Former prime minister Ehud Olmert said Friday evening that a major obstacle to making peace with the Palestinians was the absence of trust between Prime Minister Binyamin Netanyahu and Palestinian Authority President Mahmoud Abbas.
Olmert, in an interview with Channel 2 news, said that the process of building personal trust was critical for the possibility of reaching a peace agreement but that the trust between Netanyahu and Abbas was "below water level and nonexistent."
The former prime minister said that in his talks with Abbas in 2008 he made sure always to address the Palestinian leader by his official title as a way to build trust and to create a sense of equality.
Abbas turned down the far reaching concessions that Olmert made in 2008. The former prime minister could not explain why Abbas would be likely to accept an offer from Netanyahu when he rejected the generous 2008 offer. But Olmert noted that Netanyahu was not demonstrating the sufficient flexibility that would make a deal with Abbas even possible.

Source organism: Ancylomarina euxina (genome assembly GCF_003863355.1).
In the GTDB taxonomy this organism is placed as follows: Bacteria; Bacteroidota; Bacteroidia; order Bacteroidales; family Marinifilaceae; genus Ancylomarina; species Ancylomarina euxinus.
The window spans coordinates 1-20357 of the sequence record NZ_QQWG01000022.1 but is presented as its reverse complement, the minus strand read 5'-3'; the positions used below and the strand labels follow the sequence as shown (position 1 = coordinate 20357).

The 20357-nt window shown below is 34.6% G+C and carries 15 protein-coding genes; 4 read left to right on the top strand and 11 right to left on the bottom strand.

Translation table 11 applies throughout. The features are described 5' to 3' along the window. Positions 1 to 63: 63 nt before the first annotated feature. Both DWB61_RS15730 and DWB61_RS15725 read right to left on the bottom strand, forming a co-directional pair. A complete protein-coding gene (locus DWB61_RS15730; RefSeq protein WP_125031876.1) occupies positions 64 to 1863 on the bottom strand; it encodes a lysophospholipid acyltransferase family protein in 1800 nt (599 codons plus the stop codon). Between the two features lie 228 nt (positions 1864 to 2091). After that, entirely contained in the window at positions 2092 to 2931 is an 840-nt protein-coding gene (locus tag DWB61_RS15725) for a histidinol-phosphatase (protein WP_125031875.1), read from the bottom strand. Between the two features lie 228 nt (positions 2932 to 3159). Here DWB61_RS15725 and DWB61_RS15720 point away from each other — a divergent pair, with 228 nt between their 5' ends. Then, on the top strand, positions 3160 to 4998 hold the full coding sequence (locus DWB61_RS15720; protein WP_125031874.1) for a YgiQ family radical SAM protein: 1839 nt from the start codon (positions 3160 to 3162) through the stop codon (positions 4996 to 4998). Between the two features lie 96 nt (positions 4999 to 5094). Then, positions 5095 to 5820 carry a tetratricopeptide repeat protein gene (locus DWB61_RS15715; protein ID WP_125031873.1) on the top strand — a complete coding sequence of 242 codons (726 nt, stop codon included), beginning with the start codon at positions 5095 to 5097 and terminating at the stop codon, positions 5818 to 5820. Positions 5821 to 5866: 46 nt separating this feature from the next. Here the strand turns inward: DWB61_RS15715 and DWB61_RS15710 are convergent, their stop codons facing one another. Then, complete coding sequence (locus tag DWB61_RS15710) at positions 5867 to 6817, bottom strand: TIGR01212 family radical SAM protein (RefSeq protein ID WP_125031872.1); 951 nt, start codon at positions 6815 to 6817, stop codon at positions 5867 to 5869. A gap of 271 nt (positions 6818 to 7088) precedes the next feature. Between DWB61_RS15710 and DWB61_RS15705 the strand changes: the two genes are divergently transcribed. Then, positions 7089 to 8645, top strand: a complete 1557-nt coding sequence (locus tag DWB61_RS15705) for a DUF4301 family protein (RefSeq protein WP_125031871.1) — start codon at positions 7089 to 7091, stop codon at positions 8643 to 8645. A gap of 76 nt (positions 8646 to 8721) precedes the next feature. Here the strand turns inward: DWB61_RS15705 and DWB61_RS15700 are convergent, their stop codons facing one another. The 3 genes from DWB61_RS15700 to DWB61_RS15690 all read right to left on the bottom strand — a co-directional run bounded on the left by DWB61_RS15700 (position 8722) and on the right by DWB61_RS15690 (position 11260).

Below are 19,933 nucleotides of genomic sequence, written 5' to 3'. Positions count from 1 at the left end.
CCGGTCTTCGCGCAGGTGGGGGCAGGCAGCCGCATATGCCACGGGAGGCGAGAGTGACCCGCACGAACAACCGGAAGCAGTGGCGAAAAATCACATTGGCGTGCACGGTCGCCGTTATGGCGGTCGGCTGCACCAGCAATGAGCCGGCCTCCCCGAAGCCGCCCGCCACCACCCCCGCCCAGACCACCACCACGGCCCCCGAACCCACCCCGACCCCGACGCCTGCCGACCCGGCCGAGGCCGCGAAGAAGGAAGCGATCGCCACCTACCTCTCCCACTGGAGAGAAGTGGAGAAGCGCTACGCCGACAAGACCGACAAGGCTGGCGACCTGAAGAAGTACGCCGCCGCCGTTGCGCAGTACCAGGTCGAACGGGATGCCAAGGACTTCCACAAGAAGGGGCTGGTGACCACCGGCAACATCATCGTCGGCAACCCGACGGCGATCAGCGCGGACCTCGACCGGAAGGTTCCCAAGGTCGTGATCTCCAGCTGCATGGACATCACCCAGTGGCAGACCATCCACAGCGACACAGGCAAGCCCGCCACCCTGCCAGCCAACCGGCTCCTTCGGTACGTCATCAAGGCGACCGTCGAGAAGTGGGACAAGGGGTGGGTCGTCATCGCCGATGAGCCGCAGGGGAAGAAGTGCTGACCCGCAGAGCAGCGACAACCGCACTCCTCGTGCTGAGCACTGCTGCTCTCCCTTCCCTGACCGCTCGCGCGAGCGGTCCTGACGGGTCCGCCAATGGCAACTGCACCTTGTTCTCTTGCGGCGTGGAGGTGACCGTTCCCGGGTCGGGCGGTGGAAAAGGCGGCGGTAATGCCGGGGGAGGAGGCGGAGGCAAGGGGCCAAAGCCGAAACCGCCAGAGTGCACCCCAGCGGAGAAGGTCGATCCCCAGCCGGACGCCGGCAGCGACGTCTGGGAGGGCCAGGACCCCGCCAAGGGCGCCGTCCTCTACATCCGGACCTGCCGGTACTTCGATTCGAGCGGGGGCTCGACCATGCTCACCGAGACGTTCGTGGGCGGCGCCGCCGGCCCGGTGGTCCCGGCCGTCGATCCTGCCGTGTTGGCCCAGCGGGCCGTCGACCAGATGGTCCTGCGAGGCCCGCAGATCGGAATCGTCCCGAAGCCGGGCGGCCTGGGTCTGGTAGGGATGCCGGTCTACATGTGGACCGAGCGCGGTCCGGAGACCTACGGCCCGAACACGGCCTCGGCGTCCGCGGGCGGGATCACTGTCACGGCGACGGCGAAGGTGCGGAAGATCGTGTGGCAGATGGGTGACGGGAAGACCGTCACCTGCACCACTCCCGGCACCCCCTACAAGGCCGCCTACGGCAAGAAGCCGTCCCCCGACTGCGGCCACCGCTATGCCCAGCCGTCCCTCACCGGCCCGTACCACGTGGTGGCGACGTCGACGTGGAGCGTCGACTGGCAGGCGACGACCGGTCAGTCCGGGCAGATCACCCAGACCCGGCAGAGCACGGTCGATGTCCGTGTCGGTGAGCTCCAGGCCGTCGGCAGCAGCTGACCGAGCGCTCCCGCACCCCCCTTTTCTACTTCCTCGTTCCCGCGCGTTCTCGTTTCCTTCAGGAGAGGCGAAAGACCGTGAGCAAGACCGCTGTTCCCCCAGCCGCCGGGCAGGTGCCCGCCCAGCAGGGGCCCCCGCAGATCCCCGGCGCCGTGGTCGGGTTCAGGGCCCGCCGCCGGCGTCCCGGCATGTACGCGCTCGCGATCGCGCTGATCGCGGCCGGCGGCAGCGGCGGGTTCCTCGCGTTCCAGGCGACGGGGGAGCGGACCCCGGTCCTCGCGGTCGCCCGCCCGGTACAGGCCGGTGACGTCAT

"I am sure that Netanyahu wants to reach a peace settlement. But I think that there is a huge gap between what Netanyahu is willing to offer Abbas and what everyone agrees is required to form the basis of an agreement," Olmert told Channel 2.
Olmert said that Abbas told him that he did not want to "change the character of the state of Israel" which he interpreted as the Palestinian president's willingness to be flexible on the Palestinian "right of return."
On the question of whether Abbas would recognize Israel as the homeland of the Jews, Olmert said that Abbas gave him an answer on the issue that would satisfy Israel at the end of a diplomatic process when a peace deal was reached. Olmert did not specify what Abbas's position was.
Netanyahu said at the beginning of the week, that it would be "absurd" for Israel to recognize a Palestinian state in the framework of a peace agreement without the Palestinians recognizing Israel as the Jewish state.